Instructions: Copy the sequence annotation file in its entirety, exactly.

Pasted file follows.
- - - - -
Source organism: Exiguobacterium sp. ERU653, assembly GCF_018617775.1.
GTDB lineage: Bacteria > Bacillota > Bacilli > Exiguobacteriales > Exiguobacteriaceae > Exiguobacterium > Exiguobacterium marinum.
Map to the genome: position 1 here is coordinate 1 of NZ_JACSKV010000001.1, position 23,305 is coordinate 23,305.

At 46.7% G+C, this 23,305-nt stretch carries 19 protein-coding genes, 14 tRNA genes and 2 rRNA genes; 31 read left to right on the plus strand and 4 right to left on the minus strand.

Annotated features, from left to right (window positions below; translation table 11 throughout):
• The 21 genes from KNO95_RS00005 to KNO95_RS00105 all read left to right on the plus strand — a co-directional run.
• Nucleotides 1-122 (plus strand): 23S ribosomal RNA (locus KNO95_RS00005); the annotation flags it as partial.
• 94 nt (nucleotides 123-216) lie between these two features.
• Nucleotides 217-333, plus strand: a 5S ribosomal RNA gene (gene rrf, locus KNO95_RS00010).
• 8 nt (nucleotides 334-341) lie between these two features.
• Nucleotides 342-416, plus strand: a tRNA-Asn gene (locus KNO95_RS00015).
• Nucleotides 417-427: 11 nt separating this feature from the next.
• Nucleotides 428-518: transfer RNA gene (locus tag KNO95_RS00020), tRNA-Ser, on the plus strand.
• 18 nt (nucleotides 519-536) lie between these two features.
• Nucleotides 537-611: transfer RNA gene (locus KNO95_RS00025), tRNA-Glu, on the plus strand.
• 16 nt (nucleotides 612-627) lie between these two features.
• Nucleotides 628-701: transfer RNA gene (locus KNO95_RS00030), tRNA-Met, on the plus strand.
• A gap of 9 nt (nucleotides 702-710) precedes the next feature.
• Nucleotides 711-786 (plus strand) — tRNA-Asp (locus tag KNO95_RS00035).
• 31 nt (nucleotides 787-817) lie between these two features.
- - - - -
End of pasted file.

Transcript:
Source organism: Exiguobacterium sp. ERU653, assembly GCF_018617775.1.
GTDB lineage: Bacteria > Bacillota > Bacilli > Exiguobacteriales > Exiguobacteriaceae > Exiguobacterium > Exiguobacterium marinum.
Map to the genome: position 1 here is coordinate 1 of NZ_JACSKV010000001.1, position 23,305 is coordinate 23,305.

At 46.7% G+C, this 23,305-nt stretch carries 19 protein-coding genes, 14 tRNA genes and 2 rRNA genes; 31 read left to right on the plus strand and 4 right to left on the minus strand.

Annotated features, from left to right (window positions below; translation table 11 throughout):
• The 21 genes from KNO95_RS00005 to KNO95_RS00105 all read left to right on the plus strand — a co-directional run.
• Nucleotides 1-122 (plus strand): 23S ribosomal RNA (locus KNO95_RS00005); the annotation flags it as partial.
• 94 nt (nucleotides 123-216) lie between these two features.
• Nucleotides 217-333, plus strand: a 5S ribosomal RNA gene (gene rrf, locus KNO95_RS00010).
• 8 nt (nucleotides 334-341) lie between these two features.
• Nucleotides 342-416, plus strand: a tRNA-Asn gene (locus KNO95_RS00015).
• Nucleotides 417-427: 11 nt separating this feature from the next.
• Nucleotides 428-518: transfer RNA gene (locus tag KNO95_RS00020), tRNA-Ser, on the plus strand.
• 18 nt (nucleotides 519-536) lie between these two features.
• Nucleotides 537-611: transfer RNA gene (locus KNO95_RS00025), tRNA-Glu, on the plus strand.
• 16 nt (nucleotides 612-627) lie between these two features.
• Nucleotides 628-701: transfer RNA gene (locus KNO95_RS00030), tRNA-Met, on the plus strand.
• A gap of 9 nt (nucleotides 702-710) precedes the next feature.
• Nucleotides 711-786 (plus strand) — tRNA-Asp (locus tag KNO95_RS00035).
• 31 nt (nucleotides 787-817) lie between these two features.